My recent column on public sector unions caused something of a kerfuffle among my loyal critics. Appropriately, they note that comparing average compensation between groups does not establish impropriety; that is, differences between average male/female salaries does not mean those differentials are unjustified.
In the public sector unions column, I noted there are two types of factors that must be considered when comparing compensation differentials: individual worker characteristics and job characteristics. If you have adequate controls for both differences in people and jobs and you still have a compensation differential; then, and only then, do you have evidence that the compensation differentials are unjustified.
Brian Cooney brought the public/private compensation study by Bender and Haywood, two University of Wisconsin-Milwaukee economists, to my attention. As he indicates, they conclude state and local workers are paid less than private sector workers in terms of both hourly wages and total compensation.
As is always the case, however, the devil is in the details. The authors note that the average public employee is twice as likely to have at least a college degree compared to the average private sector employee. When Bender and Haywood conduct their analysis of hourly wages, they control only for worker characteristics; there are no controls for job characteristics. This means their model has a serious case of “omitted variable bias.”
Why is this important? Bender and Haywood note that “The most common occupations in state and local sectors include teachers, social workers, nurses, and university professors” (p 7).
Teachers and university professors have life-time job security through tenure, and all public employees are protected by complex civil service regulations. Public employees are not employed at will; hence, their employment risk is negligible. Private sector workers are subject to layoffs. Private sector workers bear a higher employment risk and should be compensated for that risk. Not controlling for these differences in employment risk biases Bender and Haywood’s results. This is what is meant by “omitted variable bias.”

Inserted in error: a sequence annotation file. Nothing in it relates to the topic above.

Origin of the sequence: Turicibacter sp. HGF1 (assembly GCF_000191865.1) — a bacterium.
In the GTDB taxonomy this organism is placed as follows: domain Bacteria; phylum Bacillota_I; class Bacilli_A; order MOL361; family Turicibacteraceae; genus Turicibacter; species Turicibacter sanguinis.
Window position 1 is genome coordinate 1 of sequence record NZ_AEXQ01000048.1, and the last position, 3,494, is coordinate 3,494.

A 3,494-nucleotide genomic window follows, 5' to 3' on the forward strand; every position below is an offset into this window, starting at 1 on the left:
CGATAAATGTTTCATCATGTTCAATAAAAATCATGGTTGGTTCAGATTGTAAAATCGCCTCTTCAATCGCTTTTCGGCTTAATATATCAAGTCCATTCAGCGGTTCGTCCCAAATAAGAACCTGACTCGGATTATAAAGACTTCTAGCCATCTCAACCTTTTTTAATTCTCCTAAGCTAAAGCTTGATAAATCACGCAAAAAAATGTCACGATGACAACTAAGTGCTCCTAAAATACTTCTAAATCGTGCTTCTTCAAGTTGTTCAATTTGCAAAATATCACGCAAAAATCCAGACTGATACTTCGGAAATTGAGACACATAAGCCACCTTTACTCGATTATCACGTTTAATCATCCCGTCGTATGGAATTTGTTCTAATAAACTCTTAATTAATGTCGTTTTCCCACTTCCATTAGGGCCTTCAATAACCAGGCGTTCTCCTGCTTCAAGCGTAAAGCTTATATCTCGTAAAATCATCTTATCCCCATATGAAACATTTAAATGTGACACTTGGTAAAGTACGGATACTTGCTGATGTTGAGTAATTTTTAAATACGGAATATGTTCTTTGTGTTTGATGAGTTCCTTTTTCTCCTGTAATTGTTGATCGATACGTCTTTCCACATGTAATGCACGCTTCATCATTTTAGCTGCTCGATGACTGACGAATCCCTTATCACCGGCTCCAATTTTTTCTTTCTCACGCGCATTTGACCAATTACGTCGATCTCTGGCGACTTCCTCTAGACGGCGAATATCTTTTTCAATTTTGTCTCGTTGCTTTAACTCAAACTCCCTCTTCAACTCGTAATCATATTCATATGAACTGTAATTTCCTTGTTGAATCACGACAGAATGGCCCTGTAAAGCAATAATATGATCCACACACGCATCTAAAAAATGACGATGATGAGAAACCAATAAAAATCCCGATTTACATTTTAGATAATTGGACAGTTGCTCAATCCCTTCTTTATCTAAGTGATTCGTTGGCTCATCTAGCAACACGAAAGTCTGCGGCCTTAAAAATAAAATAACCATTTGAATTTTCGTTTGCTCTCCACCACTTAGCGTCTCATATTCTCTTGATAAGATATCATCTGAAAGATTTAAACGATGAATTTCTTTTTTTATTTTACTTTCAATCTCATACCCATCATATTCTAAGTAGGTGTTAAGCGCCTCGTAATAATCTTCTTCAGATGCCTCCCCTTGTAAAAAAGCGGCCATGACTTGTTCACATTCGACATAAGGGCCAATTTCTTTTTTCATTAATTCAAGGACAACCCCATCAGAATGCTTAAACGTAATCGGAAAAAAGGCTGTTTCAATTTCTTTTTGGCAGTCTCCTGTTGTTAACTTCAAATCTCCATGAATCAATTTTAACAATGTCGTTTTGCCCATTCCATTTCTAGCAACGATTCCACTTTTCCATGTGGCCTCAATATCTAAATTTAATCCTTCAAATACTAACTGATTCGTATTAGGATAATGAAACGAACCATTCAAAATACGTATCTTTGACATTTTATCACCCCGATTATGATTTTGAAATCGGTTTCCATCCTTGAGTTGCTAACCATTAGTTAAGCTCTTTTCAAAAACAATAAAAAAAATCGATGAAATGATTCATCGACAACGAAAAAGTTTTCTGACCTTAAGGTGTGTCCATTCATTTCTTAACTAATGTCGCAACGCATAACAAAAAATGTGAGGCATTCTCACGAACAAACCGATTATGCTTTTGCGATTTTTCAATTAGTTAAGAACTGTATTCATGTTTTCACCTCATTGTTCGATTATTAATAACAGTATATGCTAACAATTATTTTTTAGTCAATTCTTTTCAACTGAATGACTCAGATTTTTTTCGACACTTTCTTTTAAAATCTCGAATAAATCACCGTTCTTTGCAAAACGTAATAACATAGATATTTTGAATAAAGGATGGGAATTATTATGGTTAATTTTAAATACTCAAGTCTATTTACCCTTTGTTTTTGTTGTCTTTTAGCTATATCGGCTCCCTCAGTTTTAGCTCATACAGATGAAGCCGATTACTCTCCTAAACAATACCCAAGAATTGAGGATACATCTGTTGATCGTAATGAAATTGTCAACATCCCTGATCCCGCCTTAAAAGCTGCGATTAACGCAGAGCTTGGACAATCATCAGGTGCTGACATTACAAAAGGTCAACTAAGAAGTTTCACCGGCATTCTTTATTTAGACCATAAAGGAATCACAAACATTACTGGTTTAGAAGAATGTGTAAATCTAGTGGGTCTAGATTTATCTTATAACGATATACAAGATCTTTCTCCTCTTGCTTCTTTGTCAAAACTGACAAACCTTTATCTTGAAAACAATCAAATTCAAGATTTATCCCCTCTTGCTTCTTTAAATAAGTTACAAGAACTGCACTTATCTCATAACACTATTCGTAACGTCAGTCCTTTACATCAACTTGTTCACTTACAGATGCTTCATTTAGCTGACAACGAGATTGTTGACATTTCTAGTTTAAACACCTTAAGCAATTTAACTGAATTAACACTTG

When researchers fail to include all of the factors that should be in the model, they can be accused of selecting the variables in order to get the result they desire. I have no idea if this is what motivates Bender and Haywood. I only know that critical variables are missing from their analysis, and this has very precise statistical consequence for their analysis, and these consequences are all bad.
Further, consider Bender and Haywood’s hourly wage variable. They state: “The earnings data identify usual weekly earnings, which we convert to hourly wages by dividing by usual weekly hours” (p 17).
Using this as the hourly wage variable across public and private workers ignores the fact that teachers and college professors work only nine months out of the year, while private sector workers must work 12 months each year. It also ignores the differences in the number of paid holidays. This is most certainly not “apples to apples.”
The proper way to calculate the average hourly wage variable is to multiply the computation of the average hourly wage by the number of weeks in a year and then divide by the number of weeks each year actually worked. This yields a much higher average hourly wage for teachers and college professors, and it puts the hourly wage rates on an equal footing.
Next, consider the other half of total compensation: benefits. Bender and Haywood measure benefits by employer contributions to insurance, retirement and health care.
Since public sector workers typically have defined benefits coverage and private sector workers have defined contributions coverage, the measurement of public sector benefits compensation is significantly understated. Defined benefits programs lead to serious unfunded benefits problems, and this is a large part of the state and local financial crisis. State and local governments contribute too little to these funds. If you add in the unfunded pension liabilities, the real cost of public sector benefit packages are much higher.
Controlling for different employment risk and modifying the measurement of hourly wages and compensation all tend to make the disparity in average compensation between public sector and private sector workers worse. That is, they tend to make total compensation going to public sector workers much higher than private sector workers.
Bob Martin is emeritus Boles Professor of Economics at Centre College.